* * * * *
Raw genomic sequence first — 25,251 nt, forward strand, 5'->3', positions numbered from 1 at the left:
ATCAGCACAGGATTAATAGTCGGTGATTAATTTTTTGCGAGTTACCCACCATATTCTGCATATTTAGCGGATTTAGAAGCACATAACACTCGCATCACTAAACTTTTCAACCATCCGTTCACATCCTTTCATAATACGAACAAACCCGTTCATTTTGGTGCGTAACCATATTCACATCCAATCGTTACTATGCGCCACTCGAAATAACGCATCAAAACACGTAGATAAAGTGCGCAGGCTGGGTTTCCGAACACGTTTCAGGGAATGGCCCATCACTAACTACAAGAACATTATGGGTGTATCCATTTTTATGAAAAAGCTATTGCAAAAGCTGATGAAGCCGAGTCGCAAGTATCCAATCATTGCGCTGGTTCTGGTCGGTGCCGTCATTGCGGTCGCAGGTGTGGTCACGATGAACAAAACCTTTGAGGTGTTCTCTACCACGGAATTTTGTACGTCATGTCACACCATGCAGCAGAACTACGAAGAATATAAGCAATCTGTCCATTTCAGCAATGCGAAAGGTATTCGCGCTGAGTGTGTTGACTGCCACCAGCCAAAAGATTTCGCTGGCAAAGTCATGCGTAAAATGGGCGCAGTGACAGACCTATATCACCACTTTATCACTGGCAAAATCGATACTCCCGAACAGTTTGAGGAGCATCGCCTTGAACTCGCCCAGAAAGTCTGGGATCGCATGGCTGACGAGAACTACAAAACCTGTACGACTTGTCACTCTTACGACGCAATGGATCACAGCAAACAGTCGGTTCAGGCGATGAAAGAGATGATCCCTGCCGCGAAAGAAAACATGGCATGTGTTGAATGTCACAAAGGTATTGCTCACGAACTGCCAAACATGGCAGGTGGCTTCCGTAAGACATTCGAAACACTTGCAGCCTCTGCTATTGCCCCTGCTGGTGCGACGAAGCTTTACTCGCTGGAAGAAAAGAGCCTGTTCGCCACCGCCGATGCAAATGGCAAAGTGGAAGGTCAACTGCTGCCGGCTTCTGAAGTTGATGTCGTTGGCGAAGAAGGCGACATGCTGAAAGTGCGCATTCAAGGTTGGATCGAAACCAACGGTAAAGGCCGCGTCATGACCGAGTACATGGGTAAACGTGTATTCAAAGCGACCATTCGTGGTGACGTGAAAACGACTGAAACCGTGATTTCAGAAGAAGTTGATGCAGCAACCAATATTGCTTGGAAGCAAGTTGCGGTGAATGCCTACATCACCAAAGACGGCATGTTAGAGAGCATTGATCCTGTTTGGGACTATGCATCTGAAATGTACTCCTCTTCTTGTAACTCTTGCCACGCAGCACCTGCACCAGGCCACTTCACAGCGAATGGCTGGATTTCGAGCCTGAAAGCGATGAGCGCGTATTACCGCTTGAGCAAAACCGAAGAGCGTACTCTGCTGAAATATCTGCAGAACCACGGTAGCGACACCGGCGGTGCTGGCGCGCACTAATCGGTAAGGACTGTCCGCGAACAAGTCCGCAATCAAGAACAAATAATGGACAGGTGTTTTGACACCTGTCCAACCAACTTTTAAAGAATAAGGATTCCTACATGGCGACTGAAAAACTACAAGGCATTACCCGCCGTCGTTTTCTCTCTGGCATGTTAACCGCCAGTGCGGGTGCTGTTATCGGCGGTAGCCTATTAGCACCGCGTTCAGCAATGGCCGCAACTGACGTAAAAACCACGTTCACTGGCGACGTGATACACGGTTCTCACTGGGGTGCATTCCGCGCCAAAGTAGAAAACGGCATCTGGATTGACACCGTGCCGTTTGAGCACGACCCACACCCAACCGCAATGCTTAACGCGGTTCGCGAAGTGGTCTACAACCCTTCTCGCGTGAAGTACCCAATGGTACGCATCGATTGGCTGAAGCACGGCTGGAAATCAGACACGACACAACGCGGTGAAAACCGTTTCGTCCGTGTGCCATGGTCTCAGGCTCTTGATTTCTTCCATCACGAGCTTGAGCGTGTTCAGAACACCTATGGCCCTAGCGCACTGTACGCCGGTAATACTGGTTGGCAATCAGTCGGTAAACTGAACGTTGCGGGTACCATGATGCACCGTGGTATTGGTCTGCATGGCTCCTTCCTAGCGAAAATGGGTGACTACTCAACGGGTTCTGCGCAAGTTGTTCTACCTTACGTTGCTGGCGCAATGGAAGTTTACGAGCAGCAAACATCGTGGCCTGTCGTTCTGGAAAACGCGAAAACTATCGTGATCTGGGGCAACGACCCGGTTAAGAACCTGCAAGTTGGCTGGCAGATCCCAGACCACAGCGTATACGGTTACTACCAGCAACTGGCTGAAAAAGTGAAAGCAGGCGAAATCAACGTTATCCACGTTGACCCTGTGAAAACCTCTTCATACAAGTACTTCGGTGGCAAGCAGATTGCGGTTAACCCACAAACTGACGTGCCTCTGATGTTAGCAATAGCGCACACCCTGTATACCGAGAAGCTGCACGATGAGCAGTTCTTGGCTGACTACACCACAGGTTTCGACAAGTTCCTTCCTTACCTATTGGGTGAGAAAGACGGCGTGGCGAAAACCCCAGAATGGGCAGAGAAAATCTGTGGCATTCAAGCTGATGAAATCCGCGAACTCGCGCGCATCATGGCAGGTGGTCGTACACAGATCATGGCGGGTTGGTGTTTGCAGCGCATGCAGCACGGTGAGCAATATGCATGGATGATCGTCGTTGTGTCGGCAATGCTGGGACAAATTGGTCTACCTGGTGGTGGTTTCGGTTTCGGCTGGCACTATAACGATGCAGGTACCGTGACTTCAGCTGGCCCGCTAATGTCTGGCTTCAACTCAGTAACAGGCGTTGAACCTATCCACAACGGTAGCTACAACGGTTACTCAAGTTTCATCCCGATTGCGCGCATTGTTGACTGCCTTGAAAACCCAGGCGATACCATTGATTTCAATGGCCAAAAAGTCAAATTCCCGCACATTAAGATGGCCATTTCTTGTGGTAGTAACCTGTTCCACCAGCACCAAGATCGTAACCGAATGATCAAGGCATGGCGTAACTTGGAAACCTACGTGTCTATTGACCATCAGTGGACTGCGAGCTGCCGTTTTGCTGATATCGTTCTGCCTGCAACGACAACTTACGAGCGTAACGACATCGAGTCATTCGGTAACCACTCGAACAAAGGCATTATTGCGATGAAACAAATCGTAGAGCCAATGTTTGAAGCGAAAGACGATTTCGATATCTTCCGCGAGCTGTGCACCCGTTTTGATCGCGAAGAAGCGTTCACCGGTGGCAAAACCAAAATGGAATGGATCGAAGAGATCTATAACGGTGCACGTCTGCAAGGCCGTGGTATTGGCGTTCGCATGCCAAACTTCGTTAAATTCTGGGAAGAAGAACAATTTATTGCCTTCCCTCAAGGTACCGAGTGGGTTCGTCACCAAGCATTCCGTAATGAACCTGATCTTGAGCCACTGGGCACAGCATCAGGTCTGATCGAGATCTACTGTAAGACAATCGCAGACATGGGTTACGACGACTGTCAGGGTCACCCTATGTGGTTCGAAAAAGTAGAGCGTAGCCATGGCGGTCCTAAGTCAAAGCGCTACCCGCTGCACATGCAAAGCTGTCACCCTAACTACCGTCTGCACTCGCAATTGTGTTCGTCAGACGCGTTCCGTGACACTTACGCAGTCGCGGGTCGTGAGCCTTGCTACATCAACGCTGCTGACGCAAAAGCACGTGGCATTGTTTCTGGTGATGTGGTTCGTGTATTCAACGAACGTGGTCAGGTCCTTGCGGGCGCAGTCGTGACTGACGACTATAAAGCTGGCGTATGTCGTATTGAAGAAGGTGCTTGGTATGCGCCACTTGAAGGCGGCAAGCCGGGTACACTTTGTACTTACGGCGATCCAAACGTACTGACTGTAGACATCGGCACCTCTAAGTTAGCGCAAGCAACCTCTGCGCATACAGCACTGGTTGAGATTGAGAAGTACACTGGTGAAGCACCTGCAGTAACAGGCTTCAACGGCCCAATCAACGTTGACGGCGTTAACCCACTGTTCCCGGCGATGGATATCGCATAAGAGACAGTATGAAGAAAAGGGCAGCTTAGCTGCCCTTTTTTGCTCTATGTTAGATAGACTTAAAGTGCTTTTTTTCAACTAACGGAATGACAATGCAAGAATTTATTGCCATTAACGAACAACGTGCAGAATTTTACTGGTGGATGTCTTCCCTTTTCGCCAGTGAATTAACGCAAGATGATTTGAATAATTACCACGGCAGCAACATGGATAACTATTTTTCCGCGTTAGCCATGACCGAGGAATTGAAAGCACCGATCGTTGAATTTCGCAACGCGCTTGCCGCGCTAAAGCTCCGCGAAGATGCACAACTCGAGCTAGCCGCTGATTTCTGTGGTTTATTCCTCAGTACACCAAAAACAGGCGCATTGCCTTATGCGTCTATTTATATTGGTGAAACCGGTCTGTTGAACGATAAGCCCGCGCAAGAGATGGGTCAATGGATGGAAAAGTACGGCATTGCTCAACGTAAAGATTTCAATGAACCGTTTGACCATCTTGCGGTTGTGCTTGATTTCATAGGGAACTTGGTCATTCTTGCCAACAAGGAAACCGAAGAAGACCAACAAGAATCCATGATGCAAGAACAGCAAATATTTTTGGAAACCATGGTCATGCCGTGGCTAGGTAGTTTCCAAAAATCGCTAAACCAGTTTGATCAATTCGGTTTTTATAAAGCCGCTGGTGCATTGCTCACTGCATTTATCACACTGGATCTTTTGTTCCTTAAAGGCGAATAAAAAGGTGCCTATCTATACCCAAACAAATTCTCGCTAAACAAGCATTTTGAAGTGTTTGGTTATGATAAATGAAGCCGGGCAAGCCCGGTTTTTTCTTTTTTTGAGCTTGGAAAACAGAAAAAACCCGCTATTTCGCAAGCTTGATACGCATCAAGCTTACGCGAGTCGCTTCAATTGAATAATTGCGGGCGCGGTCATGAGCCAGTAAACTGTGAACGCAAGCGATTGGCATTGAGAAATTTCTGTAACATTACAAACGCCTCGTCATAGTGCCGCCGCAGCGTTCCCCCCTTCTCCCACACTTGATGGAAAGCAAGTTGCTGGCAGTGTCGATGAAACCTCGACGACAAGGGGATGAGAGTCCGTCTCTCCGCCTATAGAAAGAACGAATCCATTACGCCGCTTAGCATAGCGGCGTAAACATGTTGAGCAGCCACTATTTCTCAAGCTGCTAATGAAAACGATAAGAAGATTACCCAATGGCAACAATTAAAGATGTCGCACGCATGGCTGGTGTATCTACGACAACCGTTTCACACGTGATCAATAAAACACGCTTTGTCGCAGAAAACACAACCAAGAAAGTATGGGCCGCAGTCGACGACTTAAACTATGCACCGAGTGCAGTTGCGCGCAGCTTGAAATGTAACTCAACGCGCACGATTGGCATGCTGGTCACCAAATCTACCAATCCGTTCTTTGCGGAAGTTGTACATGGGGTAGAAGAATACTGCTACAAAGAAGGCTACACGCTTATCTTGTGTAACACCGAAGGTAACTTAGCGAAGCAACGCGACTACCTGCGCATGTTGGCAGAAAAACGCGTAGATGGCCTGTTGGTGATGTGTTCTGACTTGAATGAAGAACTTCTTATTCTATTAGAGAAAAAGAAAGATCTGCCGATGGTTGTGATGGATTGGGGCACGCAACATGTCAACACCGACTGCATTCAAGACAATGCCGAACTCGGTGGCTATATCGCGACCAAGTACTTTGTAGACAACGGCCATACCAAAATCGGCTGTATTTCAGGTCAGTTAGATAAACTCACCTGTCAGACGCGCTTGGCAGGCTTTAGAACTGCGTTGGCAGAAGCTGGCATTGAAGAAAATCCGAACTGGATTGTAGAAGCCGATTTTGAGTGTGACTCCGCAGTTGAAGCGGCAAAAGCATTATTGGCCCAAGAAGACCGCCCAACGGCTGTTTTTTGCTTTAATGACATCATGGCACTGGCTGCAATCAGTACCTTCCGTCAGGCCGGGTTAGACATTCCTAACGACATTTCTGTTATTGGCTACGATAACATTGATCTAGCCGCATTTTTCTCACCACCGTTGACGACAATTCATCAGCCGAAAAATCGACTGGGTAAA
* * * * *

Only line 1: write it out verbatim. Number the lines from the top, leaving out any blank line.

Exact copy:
Raw genomic sequence first — 25,251 nt, forward strand, 5'->3', positions numbered from 1 at the left: